B018 is currently a nightclub posing as a bomb shelter stationed in the center of a round parking lot in Lebanon and is considered to be one of the best techno clubs in the world.
The backstory behind its rise consists of the makings of a Hollywood Movie, only it is a story that happened in real life. The authenticity of the situation could never be imagined by anybody that did not live it, so a movie version of it would not do it justice.
The harsh truth behind what happened during the rise of B018 is unfathomable. In the mid-1980s, Beirut was a complete warzone. The people that lived there could not feel safe due to the constant artillery barrages from various forces. Missiles and rockets dominated the area, and it was a time of great suffering and loss for the citizens.
While war raged on in the background, music enthusiast Naji Gebran spent his time creating and producing music in a small chalet with the combination B018 listed on the front door. It started as his own music space and turned into a place of hope. Music lovers living life on a live battlefield would add some magic to B018, and would make a music refuge out of the small chalet.
The popularity skyrocketed, and the group would move beyond the initial starting place and take steps to grow. They outgrew several different locations until 1998 when they moved into the subterranean bomb shelter that is the current legendary location.
The location got a lot of scrutiny for its party setting on grounds that experienced some brutal circumstances. B018 sets in a former quarantine area or “karantina”.
Twenty years earlier the desolate neighborhood was the site of a refugee camp that experienced genocide. Countless refugees were slaughtered and the camp was completely destroyed during the Lebanese Civil War. In the wake of the aftermath, the area was abandoned, until the club set up shop in the bunker.
Initial backlash was squashed by the realization that it was an actual representation of the history. A reminder that they danced through a warzone, as a sign of hope. Music was the driving force to get them through the face of terror, so once it was realized that is was not meant to be a slap in the face to other locals, it was widely accepted and eventually would turn into a worldwide travel destination for dancing machines from around the globe.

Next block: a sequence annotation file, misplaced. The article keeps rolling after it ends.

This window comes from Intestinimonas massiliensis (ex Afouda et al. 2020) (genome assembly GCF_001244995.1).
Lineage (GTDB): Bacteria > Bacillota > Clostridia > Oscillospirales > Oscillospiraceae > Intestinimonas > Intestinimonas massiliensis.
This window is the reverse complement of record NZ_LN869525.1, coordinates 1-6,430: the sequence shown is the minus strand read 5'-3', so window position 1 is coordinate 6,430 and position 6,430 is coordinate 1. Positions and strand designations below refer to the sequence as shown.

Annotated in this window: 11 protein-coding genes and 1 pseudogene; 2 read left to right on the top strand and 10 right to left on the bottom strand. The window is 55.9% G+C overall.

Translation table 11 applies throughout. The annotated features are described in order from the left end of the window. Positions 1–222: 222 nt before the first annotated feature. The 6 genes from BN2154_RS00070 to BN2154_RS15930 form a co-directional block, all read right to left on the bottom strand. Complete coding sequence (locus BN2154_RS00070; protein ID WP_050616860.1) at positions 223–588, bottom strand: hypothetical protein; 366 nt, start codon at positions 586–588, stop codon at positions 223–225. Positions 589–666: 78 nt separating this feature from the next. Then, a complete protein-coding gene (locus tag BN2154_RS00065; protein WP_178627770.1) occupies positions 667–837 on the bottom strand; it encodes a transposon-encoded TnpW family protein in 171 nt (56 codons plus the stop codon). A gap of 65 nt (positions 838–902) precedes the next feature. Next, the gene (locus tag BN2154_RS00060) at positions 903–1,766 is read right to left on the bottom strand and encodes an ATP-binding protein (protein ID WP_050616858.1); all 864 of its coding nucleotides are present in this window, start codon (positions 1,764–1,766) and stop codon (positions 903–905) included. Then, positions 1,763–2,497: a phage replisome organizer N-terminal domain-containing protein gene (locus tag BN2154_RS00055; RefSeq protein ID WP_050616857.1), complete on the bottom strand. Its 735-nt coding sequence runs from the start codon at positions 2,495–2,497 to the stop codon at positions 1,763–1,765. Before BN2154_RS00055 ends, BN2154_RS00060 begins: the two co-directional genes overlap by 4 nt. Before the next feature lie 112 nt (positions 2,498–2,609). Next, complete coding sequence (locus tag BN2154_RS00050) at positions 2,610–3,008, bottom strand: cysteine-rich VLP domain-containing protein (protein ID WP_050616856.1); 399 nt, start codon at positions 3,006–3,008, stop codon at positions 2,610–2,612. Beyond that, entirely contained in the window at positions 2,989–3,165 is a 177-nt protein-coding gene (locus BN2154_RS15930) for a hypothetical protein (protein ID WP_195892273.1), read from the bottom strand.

The bunker has an iconic retractable roof and was designed with love by the curators and people behind B108. It sits in the middle of nowhere and is nearly impossible to find in the day time for first-time travelers. During the night the underground dance area blatantly lights up and draws an inviting aura to attract the rulers of the night.
With the rise of popularity and dance music clubs around Beirut, the pioneers that brought electronic dance music to the area in a time that nightclubs were basically nonexistent, B108 wanted to reestablish their selves as a dominating force in the dance party world.
In September of 2018, the group and the management team led by Ali Saleh decided that it was due time for a makeover of the iconic dancing mecca in Beirut, and they shut the doors during the renovations. They aimed to stay true to the roots, and not hide from the history of B108 while reinventing the stomping grounds.
They utilized the services of the world-renowned Lebanese, and original bunker architect Bernard Khoury and they stripped the entire interior. The upgrades to the relic involved improvements to sound, lights, atmosphere, design, and to add overall service experience enhancements. They kept the operational retractable roof to stay true to form.
B018 is officially back open for business as of December 2018. Overall reports from experiences at the bomb shelter are that of sheer magic. The already next level rave bunker went a step above with their upgrades. It is a hotspot for celebrities, famous artists, and wealthy travelers, and should be considered a bucket list item for all party people.